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Letter from England: What's up with your healthcare?

Life From Your Window column
By: Elaine Jo Giamona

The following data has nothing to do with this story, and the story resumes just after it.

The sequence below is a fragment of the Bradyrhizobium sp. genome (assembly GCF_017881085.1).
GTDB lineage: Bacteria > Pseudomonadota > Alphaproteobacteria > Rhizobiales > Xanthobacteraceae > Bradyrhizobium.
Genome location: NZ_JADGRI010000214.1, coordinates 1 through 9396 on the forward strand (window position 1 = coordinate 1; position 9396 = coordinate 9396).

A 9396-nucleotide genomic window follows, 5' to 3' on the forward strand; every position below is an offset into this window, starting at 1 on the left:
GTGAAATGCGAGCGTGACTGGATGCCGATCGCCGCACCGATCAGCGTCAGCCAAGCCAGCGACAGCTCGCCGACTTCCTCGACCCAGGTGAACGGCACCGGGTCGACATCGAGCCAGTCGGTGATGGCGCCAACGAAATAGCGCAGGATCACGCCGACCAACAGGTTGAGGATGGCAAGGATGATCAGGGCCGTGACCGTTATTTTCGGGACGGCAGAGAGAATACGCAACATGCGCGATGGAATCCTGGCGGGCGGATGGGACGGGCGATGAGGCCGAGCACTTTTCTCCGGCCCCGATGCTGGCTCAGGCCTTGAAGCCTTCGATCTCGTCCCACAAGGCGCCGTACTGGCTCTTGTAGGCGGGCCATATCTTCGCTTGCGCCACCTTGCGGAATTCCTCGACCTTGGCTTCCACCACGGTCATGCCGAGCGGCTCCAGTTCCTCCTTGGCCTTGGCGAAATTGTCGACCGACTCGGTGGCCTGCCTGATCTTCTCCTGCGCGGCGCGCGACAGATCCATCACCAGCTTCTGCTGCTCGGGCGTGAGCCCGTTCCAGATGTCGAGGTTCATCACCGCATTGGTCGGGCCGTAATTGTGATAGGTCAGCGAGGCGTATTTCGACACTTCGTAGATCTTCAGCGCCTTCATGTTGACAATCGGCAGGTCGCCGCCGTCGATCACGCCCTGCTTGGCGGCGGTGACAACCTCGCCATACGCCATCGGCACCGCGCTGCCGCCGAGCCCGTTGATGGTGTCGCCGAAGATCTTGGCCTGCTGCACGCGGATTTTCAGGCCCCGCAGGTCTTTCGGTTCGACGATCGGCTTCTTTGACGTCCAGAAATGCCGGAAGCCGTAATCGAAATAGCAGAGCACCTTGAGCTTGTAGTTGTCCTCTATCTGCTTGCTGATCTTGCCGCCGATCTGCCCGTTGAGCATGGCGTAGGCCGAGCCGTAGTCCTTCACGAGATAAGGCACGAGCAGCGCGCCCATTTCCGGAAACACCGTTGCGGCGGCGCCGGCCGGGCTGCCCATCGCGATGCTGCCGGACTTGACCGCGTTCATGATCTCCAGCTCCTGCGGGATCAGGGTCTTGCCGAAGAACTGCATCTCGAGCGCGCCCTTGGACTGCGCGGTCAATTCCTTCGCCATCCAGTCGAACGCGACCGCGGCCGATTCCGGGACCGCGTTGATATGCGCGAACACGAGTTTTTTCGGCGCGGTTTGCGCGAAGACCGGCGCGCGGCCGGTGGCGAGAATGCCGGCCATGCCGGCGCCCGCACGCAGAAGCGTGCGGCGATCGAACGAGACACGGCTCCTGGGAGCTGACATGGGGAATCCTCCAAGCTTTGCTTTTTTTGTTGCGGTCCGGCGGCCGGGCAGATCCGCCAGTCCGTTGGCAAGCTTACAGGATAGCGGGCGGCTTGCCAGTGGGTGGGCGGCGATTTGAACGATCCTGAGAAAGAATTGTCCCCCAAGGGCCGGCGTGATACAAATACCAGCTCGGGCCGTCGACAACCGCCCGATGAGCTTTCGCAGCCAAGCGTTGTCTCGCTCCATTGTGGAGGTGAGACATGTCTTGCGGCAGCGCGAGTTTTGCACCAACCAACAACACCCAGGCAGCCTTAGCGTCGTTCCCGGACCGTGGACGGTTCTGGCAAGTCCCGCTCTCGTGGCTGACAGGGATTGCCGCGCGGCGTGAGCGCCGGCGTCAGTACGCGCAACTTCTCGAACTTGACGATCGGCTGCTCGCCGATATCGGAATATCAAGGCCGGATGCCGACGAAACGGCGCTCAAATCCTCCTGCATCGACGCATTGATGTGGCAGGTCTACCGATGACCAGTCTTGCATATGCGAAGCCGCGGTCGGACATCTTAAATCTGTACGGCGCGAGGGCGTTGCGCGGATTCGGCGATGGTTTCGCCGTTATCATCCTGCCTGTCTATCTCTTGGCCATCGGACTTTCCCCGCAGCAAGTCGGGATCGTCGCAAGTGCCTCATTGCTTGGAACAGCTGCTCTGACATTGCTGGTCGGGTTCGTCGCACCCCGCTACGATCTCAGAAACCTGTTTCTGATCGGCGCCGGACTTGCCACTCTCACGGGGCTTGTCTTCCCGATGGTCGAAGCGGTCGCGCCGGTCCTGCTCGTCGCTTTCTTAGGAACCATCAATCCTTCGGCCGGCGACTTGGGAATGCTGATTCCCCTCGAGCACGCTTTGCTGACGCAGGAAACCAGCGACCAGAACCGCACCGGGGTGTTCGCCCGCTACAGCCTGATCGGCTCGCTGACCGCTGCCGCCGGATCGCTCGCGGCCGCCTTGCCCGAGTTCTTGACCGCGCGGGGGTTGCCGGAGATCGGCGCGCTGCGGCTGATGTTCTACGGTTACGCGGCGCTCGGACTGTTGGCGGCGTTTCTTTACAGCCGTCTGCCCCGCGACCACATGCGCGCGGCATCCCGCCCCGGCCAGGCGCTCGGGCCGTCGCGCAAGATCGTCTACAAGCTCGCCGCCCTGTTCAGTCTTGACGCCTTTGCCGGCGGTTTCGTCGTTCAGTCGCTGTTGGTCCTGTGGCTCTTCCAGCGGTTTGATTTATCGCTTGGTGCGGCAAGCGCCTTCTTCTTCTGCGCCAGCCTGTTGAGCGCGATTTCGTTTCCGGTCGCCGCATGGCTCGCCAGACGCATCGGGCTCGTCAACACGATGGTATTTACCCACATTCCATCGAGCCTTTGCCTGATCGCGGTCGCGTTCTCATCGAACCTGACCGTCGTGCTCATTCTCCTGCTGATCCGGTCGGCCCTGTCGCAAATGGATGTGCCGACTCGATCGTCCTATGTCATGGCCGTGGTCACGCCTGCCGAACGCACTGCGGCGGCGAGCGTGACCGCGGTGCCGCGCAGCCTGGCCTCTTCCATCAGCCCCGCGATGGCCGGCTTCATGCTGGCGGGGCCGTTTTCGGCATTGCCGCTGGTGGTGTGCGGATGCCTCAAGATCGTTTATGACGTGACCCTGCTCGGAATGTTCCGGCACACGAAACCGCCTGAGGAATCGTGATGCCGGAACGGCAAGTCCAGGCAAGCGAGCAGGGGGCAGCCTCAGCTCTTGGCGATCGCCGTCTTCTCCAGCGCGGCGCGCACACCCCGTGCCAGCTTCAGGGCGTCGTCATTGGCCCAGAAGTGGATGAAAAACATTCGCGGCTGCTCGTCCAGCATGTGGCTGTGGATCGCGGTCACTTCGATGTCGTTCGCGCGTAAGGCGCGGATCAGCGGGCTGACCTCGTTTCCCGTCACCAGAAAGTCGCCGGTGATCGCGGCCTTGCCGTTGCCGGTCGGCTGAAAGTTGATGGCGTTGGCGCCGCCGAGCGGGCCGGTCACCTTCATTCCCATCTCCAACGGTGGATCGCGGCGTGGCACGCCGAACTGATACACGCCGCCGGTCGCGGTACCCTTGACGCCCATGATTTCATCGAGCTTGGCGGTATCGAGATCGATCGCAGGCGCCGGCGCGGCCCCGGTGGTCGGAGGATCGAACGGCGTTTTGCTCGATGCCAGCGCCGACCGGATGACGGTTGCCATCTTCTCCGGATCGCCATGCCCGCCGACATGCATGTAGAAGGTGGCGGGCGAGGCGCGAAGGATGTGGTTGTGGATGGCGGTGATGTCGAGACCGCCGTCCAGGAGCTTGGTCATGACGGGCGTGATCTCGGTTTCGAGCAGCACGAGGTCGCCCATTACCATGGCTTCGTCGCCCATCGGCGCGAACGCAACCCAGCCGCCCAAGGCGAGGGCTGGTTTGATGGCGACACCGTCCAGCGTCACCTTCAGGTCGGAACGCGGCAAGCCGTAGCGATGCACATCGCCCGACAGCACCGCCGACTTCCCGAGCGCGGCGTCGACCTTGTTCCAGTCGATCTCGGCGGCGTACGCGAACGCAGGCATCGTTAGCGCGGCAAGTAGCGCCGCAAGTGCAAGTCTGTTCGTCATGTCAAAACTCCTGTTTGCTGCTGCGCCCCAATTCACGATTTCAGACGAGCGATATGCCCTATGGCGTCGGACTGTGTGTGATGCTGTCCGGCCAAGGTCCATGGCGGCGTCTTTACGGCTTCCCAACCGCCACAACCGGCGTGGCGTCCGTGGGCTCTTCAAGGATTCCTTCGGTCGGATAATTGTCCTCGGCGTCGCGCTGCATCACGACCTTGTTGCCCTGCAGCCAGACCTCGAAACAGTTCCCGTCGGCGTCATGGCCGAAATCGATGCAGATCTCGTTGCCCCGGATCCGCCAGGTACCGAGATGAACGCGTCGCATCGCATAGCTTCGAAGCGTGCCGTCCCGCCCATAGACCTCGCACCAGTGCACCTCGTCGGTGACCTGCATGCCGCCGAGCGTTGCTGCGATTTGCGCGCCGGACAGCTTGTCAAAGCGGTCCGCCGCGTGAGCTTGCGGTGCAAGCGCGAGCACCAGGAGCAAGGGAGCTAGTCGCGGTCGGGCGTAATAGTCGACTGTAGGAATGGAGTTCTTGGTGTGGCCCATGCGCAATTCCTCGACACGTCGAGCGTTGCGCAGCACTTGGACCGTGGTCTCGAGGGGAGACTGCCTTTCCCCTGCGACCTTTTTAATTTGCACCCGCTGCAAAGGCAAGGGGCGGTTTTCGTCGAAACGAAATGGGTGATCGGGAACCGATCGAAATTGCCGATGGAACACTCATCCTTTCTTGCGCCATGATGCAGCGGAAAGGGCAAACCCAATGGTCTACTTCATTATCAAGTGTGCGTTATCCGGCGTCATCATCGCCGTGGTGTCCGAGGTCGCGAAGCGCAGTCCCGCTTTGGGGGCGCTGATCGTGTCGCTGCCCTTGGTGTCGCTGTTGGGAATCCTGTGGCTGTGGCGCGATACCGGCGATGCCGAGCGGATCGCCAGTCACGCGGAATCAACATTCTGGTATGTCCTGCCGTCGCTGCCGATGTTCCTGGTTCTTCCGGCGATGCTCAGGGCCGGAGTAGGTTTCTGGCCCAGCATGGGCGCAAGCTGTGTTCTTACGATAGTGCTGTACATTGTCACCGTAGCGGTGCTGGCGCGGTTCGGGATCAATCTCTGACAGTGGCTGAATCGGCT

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“It is very unusual for me to shout at my radio, but this morning, it took all of my willpower not to pick it up and throw it against the wall.” Those words began a compelling letter I received from a British friend, portions of which I have included here, with the writer’s permission. It was titled “To My American Friends.” Chris Downie had been listening to a program on B.B.C. Radio about Britain’s National Health Service. There was a discussion about ads being aired in the U.S. on behalf of the Republican Party, as he said, “in its effort to undermine President Obama’s attempts to give your citizens what every other Western democracy takes for granted: universal health care free at the point of need to all, regardless of wealth, ethnicity or religious belief.” “Some Americans believe that free basic healthcare is somehow un-American,”?he wrote. “That universal healthcare will take away our freedom. These beliefs are fostered by fear and fear alone. Fear of more taxes, fear of big government and fear of the words “socialized medicine.” The U.S. is the only developed country, except for South Korea, which does not provide healthcare for all its citizens. We have a for-profit healthcare system. Let me try to explain why I believe we must change our present system from healthcare for profit to healthcare for all and how allowing it to remain in its present form can have a devastating effect on each of our lives. In our All-American Town of Lincoln, anyone can go broke if they get sick, even if they have health insurance. A cancer diagnosis “is a catastrophic double whammy” for many patients, said Blair Horner, an American Cancer Society vice president. “Bad news on their health and potentially catastrophic news for their finances.” (Physicians for a National Health Program, Jan. 17, 2012). I am not so bold to think there is a quick or fix-all solution. Much like the history of Social Security from 1935 until now, effective healthcare reform in America will be a slow, gradual process. President Clinton introduced a healthcare reform plan in 1993 that ultimately failed, giving way to a system that I believe benefits investors over patients, doctors, and community hospitals. After 60 years of failed attempts in Congress, the Affordable Healthcare Act of 2010 became law, followed by a Supreme Court decision upholding it in 2012. Only with continued public support of healthcare reform, and of legislators and statesmen who promote it, will this new law evolve into a healthcare system that serves people, not big business. A healthcare system to make Americans proud. As the documentary “Money-Driven Medicine” (California Newsreel, 2009) shows, we spend twice as much per capita on healthcare as the average developed nation yet we have worse outcomes because our country is the only developed nation with a medical system largely unregulated and for profit. A for-profit system means our premium cost and the price of vital drugs and medical care are largely unregulated. Our lives are at the mercy of big business, whose bottom line is to maximize profits for its shareholders. These uncontrolled costs affect every facet of our lives, either directly or indirectly. Even when we have coverage, we “may not be protected from high out-of-pocket costs when diagnosed with cancer,” according to a 2009 report by the Kaiser Family Foundation and the American Cancer Society. Along with high insurance premiums, those costs may force us to pile up debt to pay for care we need — or postpone or skip life-saving treatment. And insurance companies can cancel or limit coverage at will, leaving dying patients with no alternatives. I know a young couple in Lincoln with a new baby. Their cost of health insurance is more than $1,500 a month, plus any co-pays and deductibles. A dear friend of mine in Southern California recently had the shock of her life. After being rejected by two insurance companies for pre-existing conditions, she was required to pay nearly $2,000 per month, just for herself. The “conditions” are not life-threatening. Another Lincoln family of five, whom I know well, found that their out-of-pocket cost for insurance coverage and co-pays was more than $20,000 in one calendar year, even though they had suffered no serious illness. Each of us may know someone who works full time or remains in a stressful or difficult work environment, because they cannot afford to pay for insurance coverage for their family, which is provided by the employer. With a job loss often comes the loss of that health insurance, making it even more difficult to pay for care. Many resort to running up credit card debt to pay medical bills. It is my sincere belief that we the people have the power to elect government representatives, at both state and local levels, who are free from the control of lobbyists and big business corporate interests and who are willing to work on the difficult task of taking big business out of healthcare. This complicated and controversial goal can be accomplished over time with the education, awareness and determination of voting citizens. Only then will Americans enjoy a healthcare system to be proud of, at a per capita cost closer to England’s $3,000, far less than our $7,000 per capita annually. (WHO 2008 report). And healthcare would not just be affordable. It would be free. Elaine Jo Giamona is a Soroptimist International of Lincoln charter member and McCoy Real Estate and Property Management owner/broker. Her website is http://mccoyreo.com. She is creator and administrator of the Facebook group, Lincoln Nonprofit Coalition. Comments are welcome at egiamona33@gmail.com gmail.com.